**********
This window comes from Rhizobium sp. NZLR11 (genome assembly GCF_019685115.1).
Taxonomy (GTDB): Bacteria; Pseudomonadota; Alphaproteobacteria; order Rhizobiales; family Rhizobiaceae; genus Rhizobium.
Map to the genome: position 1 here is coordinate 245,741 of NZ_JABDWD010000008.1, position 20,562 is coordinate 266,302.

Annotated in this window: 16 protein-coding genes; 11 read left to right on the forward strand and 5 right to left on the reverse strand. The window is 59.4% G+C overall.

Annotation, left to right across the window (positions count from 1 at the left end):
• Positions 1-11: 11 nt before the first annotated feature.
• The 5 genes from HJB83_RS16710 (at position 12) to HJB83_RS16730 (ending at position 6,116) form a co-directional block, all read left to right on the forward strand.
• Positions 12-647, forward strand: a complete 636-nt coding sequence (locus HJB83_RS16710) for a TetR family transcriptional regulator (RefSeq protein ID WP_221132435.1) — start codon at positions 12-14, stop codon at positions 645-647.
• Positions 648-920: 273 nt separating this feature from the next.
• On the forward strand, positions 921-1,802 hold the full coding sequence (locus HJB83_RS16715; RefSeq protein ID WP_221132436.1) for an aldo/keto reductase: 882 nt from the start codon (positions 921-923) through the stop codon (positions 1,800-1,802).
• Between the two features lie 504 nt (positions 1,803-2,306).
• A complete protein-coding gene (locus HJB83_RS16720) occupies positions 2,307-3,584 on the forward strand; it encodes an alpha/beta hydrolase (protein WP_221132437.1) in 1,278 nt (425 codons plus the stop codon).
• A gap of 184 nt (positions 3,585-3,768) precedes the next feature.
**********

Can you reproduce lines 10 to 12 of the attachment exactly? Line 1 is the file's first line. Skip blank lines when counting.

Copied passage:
• On the forward strand, positions 921-1,802 hold the full coding sequence (locus HJB83_RS16715; RefSeq protein ID WP_221132436.1) for an aldo/keto reductase: 882 nt from the start codon (positions 921-923) through the stop codon (positions 1,800-1,802).
• Between the two features lie 504 nt (positions 1,803-2,306).
• A complete protein-coding gene (locus HJB83_RS16720) occupies positions 2,307-3,584 on the forward strand; it encodes an alpha/beta hydrolase (protein WP_221132437.1) in 1,278 nt (425 codons plus the stop codon).